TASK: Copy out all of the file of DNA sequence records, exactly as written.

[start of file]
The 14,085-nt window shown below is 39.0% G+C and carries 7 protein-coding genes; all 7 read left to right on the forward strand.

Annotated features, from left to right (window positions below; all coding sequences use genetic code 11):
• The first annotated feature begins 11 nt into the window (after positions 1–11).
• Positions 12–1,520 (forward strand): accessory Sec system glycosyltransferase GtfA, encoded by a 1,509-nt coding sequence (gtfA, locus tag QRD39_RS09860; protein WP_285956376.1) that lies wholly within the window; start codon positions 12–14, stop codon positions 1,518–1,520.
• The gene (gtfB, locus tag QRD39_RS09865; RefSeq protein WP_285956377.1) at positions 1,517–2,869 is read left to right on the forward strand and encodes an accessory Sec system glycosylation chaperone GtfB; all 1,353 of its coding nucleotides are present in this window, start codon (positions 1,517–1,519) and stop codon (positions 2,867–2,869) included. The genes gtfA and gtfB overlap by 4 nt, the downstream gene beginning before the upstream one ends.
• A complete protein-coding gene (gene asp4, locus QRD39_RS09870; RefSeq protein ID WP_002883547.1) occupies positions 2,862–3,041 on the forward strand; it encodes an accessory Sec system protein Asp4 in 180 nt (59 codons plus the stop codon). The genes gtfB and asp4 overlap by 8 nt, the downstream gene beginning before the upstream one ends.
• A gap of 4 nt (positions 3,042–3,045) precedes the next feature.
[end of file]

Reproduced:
The 14,085-nt window shown below is 39.0% G+C and carries 7 protein-coding genes; all 7 read left to right on the forward strand.

Annotated features, from left to right (window positions below; all coding sequences use genetic code 11):
• The first annotated feature begins 11 nt into the window (after positions 1–11).
• Positions 12–1,520 (forward strand): accessory Sec system glycosyltransferase GtfA, encoded by a 1,509-nt coding sequence (gtfA, locus tag QRD39_RS09860; protein WP_285956376.1) that lies wholly within the window; start codon positions 12–14, stop codon positions 1,518–1,520.
• The gene (gtfB, locus tag QRD39_RS09865; RefSeq protein WP_285956377.1) at positions 1,517–2,869 is read left to right on the forward strand and encodes an accessory Sec system glycosylation chaperone GtfB; all 1,353 of its coding nucleotides are present in this window, start codon (positions 1,517–1,519) and stop codon (positions 2,867–2,869) included. The genes gtfA and gtfB overlap by 4 nt, the downstream gene beginning before the upstream one ends.
• A complete protein-coding gene (gene asp4, locus QRD39_RS09870; RefSeq protein ID WP_002883547.1) occupies positions 2,862–3,041 on the forward strand; it encodes an accessory Sec system protein Asp4 in 180 nt (59 codons plus the stop codon). The genes gtfB and asp4 overlap by 8 nt, the downstream gene beginning before the upstream one ends.
• A gap of 4 nt (positions 3,042–3,045) precedes the next feature.